Alarmed by breadth and reach of cyber criminals, police chief sends proposal to home department seeking stringent revisions, as existing laws are toothless
Cybercrimes should be dealt with under a separate law with provisions for stringent action. This is the crux of a proposal sent by Mumbai Commissioner of Police (CP) Sanjay Pandey to the state home ministry. Jolted by a series of mid-day reports on the harassment of borrowers of loan apps, state home minister Dilip Walse Patil talked of amending the law last week. Pandey has been a staunch advocate of a new cybercrime law for a long time.
Pandey told mid-day, “There is no law to deal with the cybercrime cases and fraudsters are taking advantage of the same. The provisions made in the existing law are not enough to deal with such cases and take stringent action. I have sent a proposal to the government explaining the need for a cybercrime act.”
This newspaper has been consistently highlighting the dark side of cybercrimes, particularly by loan apps
Ever since he took charge as the city’s police chief, Pandey has been vocal about the need for new legislation to handle crimes emanating from the online world. During a meeting with journalists at Mumbai Press Club in March, Pandey had said, “I am a computer engineer and when talking about cybercrimes, there is some basic problem because we don’t have a separate act to deal with cyber offences except a few sections of the IT Act. And there is no data protection act like other countries have already made comprehensive laws to deal with cyber offences.”
“Cyber offences are emerging as one of the biggest challenges not only for us but also for the entire world. To deal with it, we need to make some serious changes in the law and the way investigations are being handled,” he told mid-day on Monday, adding, “I have been raising since long about the need for a cybercrime act, at various platforms.”
The top cop also highlighted another challenge his force is facing in cybercrime investigation, which is done by cops in the rank of police inspectors. “There are only a few PI rank officers and everyone cannot be deployed for cyber investigation. The police sub-inspectors (PSI) who are young and know more about today’s cybercrimes should be allowed to carry out probes,” Pandey said.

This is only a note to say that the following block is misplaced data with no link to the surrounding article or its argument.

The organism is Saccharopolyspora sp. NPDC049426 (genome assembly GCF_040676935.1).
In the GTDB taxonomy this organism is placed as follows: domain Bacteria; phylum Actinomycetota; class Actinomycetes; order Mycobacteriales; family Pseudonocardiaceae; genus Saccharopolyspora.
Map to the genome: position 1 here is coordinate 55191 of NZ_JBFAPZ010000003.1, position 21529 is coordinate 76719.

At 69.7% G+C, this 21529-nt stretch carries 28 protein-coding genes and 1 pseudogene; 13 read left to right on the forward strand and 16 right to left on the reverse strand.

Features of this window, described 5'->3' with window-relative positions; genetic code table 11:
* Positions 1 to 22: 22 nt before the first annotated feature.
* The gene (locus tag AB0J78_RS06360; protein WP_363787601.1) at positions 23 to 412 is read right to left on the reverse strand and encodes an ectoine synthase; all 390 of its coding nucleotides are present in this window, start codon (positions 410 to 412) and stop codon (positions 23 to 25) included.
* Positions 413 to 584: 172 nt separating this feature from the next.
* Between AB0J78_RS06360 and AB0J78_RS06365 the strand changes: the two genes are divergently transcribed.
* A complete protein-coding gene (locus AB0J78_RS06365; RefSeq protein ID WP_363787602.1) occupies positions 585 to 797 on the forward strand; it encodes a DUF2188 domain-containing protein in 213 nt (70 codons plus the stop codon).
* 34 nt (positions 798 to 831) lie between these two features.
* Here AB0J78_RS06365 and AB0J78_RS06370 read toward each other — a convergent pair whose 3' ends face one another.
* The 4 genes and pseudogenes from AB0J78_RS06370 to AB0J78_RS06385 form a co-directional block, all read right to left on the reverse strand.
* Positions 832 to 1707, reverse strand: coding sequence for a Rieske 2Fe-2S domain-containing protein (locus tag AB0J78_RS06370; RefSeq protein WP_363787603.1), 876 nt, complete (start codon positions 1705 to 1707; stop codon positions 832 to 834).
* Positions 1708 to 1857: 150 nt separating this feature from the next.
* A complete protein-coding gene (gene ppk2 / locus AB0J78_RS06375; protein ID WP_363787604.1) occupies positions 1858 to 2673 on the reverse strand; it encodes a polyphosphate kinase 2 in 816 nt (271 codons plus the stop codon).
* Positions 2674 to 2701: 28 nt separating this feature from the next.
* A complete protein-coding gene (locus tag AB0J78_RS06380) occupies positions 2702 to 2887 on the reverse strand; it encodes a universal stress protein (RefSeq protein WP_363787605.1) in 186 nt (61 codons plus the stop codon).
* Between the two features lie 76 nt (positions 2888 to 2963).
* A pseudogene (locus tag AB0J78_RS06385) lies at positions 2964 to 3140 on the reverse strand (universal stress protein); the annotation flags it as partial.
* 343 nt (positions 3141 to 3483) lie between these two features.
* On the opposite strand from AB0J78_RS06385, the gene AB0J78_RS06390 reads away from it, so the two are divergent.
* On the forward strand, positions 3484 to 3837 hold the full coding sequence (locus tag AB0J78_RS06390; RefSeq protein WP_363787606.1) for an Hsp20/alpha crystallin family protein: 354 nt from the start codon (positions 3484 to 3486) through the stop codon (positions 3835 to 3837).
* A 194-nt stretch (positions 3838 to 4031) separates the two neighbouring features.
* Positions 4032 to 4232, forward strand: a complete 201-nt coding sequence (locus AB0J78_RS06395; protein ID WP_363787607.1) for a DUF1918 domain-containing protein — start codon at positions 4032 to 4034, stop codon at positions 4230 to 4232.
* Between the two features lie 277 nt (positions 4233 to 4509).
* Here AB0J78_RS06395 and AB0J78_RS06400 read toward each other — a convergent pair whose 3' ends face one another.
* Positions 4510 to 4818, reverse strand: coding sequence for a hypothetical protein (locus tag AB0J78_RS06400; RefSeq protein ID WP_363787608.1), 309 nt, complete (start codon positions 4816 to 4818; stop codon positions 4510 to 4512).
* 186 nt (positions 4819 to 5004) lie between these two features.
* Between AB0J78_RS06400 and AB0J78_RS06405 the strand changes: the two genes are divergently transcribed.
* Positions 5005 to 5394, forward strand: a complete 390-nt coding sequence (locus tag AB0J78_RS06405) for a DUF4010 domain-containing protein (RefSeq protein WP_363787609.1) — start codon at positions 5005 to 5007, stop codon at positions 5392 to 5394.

Police chief Pandey speaks on cyber security at the Indian Merchants Chamber, Churchgate, on April 4. File pic
In its proposal, the police department has cited the example of PI-rank officers being roped in to crack cybercrime cases, which were initially handled by ACP-rank officers, after cases started rising.
In 2019, the Intelligence Bureau had called for a meeting to discuss the menace of these new-age crimes where the Mumbai police had made a similar proposal. “Apart from the cyber cell, we need a dedicated team of young officers, who are more enthusiastic and want to learn new challenges of the cyber world,” a senior officer said. “When these officers get transferred from one place to another, we need to ensure that they are part of the cyber team only.”
As per Mumbai police data released in January, there were 1,032 posts for PI-rank officers, but the force had only 796 such staffers. The sanctioned headcount for PSI-rank officers is 3,279.
‘No need for a new law’
Advocate (Dr.) Prashant Mali, who specialises in cyber laws, said, “There is no need for a new law, the existing law is enough. The police only need will and motivation to implement it. Currently, the implementation is poor. Cybercrime offences are registered easily and the conviction rate is ultra-poor, which is one of the reasons why the number of cases is rising.” He added, “There is also a need for a specialised cyber cadre in the state and the officers should be recruited from different fields such as engineering, charted accountancy and company secretary. The recruitment should be on the basis of their expertise and capabilities to deal with cyber offences and not based on their physical appearance.”
‘Even if the victim reaches within the golden hour, he doesn’t get immediate support. The issue is not about lack of laws but lack of coordination amongst social media platforms, banks, payment aggregators and the police,” said Ritesh Bhatia, founding director, V4WEB cybersecurity.